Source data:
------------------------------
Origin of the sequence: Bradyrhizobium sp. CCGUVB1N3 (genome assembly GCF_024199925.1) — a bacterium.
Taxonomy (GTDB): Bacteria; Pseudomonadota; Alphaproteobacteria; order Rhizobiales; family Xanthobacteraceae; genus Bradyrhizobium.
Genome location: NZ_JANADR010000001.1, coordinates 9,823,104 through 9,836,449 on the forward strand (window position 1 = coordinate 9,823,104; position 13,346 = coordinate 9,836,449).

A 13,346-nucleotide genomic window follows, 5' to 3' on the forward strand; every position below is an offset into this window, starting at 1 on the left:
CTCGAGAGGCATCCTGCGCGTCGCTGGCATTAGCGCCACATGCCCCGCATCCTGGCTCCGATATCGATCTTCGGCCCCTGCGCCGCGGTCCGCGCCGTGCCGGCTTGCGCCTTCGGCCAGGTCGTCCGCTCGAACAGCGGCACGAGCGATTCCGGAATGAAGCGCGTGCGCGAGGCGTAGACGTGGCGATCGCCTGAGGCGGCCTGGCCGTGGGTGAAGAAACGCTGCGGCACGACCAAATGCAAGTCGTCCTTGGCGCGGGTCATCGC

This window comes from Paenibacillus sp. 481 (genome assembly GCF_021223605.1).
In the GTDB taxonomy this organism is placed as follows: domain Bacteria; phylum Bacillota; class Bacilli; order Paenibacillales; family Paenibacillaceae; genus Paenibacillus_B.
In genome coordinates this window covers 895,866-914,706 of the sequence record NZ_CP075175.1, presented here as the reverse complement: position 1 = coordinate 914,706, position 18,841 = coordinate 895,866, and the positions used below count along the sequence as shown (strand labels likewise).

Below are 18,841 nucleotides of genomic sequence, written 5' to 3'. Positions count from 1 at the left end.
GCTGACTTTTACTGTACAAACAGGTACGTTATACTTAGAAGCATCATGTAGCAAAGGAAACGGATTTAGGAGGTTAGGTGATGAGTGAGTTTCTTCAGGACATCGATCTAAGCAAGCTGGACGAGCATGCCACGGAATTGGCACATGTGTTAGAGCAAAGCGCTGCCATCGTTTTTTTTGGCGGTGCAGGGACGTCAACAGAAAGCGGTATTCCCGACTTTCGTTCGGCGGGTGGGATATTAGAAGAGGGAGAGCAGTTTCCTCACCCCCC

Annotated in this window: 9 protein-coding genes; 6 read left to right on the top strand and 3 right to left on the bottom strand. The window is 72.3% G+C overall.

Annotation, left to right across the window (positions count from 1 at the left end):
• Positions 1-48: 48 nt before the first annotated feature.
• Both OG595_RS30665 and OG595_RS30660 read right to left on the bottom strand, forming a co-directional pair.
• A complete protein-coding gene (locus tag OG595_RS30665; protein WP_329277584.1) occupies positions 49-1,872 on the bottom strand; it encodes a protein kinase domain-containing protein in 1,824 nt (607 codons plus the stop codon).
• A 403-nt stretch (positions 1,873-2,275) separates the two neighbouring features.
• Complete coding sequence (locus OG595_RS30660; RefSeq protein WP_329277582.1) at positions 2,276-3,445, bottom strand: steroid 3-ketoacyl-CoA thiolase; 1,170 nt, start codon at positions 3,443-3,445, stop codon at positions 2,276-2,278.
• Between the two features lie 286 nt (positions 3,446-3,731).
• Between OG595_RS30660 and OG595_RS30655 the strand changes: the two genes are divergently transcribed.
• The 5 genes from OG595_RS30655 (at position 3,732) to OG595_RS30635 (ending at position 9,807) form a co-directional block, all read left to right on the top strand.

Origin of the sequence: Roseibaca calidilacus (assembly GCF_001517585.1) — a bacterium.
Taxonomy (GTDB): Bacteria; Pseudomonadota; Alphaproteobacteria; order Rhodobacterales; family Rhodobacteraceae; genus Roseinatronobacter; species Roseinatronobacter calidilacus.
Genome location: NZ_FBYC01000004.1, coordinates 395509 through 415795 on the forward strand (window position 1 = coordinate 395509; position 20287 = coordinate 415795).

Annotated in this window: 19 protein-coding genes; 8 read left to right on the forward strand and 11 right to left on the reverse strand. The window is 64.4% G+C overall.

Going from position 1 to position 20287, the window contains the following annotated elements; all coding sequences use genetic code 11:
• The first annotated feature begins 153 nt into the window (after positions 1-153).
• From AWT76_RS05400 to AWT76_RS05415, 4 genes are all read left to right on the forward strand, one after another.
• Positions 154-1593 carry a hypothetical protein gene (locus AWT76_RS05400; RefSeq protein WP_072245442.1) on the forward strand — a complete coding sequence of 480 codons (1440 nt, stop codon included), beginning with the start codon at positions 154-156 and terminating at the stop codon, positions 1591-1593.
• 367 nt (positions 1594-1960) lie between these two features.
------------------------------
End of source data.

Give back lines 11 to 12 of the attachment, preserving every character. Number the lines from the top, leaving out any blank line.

Annotated in this window: 9 protein-coding genes; 6 read left to right on the top strand and 3 right to left on the bottom strand. The window is 72.3% G+C overall.

Annotation, left to right across the window (positions count from 1 at the left end):